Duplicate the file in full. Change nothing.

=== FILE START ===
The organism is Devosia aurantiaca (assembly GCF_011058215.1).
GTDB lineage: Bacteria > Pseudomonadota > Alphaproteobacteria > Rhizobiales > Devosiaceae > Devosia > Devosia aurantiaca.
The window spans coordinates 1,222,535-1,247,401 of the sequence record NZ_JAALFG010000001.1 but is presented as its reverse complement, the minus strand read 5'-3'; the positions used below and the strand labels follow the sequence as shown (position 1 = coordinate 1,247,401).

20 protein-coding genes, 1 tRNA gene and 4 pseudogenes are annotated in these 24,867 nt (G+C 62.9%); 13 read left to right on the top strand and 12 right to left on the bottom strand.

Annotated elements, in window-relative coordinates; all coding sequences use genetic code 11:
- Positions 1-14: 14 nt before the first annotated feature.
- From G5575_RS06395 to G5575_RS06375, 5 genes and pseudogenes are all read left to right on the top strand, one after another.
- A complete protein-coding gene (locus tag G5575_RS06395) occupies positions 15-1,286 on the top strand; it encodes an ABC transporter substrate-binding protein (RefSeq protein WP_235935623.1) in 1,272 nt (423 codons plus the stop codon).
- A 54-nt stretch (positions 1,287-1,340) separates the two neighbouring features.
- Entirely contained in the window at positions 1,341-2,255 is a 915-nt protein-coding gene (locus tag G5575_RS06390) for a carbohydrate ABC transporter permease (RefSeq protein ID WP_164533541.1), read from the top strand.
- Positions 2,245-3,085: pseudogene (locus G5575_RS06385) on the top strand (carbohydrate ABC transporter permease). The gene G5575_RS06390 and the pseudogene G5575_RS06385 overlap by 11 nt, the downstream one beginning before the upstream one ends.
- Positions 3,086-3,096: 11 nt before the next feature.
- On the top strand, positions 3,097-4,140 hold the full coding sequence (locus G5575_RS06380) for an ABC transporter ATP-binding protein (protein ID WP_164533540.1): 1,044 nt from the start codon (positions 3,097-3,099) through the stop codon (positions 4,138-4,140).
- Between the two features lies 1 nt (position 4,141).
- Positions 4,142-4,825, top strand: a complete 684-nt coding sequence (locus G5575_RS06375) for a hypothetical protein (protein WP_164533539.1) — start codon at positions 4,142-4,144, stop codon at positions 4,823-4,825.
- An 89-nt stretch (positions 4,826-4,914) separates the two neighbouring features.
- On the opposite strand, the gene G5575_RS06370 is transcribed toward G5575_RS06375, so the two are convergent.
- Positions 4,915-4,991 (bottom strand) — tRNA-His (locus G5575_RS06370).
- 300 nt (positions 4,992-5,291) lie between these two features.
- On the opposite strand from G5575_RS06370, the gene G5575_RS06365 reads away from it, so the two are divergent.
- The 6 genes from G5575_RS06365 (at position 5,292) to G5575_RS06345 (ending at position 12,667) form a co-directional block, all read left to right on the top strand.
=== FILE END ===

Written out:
The organism is Devosia aurantiaca (assembly GCF_011058215.1).
GTDB lineage: Bacteria > Pseudomonadota > Alphaproteobacteria > Rhizobiales > Devosiaceae > Devosia > Devosia aurantiaca.
The window spans coordinates 1,222,535-1,247,401 of the sequence record NZ_JAALFG010000001.1 but is presented as its reverse complement, the minus strand read 5'-3'; the positions used below and the strand labels follow the sequence as shown (position 1 = coordinate 1,247,401).

20 protein-coding genes, 1 tRNA gene and 4 pseudogenes are annotated in these 24,867 nt (G+C 62.9%); 13 read left to right on the top strand and 12 right to left on the bottom strand.

Annotated elements, in window-relative coordinates; all coding sequences use genetic code 11:
- Positions 1-14: 14 nt before the first annotated feature.
- From G5575_RS06395 to G5575_RS06375, 5 genes and pseudogenes are all read left to right on the top strand, one after another.
- A complete protein-coding gene (locus tag G5575_RS06395) occupies positions 15-1,286 on the top strand; it encodes an ABC transporter substrate-binding protein (RefSeq protein WP_235935623.1) in 1,272 nt (423 codons plus the stop codon).
- A 54-nt stretch (positions 1,287-1,340) separates the two neighbouring features.
- Entirely contained in the window at positions 1,341-2,255 is a 915-nt protein-coding gene (locus tag G5575_RS06390) for a carbohydrate ABC transporter permease (RefSeq protein ID WP_164533541.1), read from the top strand.
- Positions 2,245-3,085: pseudogene (locus G5575_RS06385) on the top strand (carbohydrate ABC transporter permease). The gene G5575_RS06390 and the pseudogene G5575_RS06385 overlap by 11 nt, the downstream one beginning before the upstream one ends.
- Positions 3,086-3,096: 11 nt before the next feature.
- On the top strand, positions 3,097-4,140 hold the full coding sequence (locus G5575_RS06380) for an ABC transporter ATP-binding protein (protein ID WP_164533540.1): 1,044 nt from the start codon (positions 3,097-3,099) through the stop codon (positions 4,138-4,140).
- Between the two features lies 1 nt (position 4,141).
- Positions 4,142-4,825, top strand: a complete 684-nt coding sequence (locus G5575_RS06375) for a hypothetical protein (protein WP_164533539.1) — start codon at positions 4,142-4,144, stop codon at positions 4,823-4,825.
- An 89-nt stretch (positions 4,826-4,914) separates the two neighbouring features.
- On the opposite strand, the gene G5575_RS06370 is transcribed toward G5575_RS06375, so the two are convergent.
- Positions 4,915-4,991 (bottom strand) — tRNA-His (locus G5575_RS06370).
- 300 nt (positions 4,992-5,291) lie between these two features.
- On the opposite strand from G5575_RS06370, the gene G5575_RS06365 reads away from it, so the two are divergent.
- The 6 genes from G5575_RS06365 (at position 5,292) to G5575_RS06345 (ending at position 12,667) form a co-directional block, all read left to right on the top strand.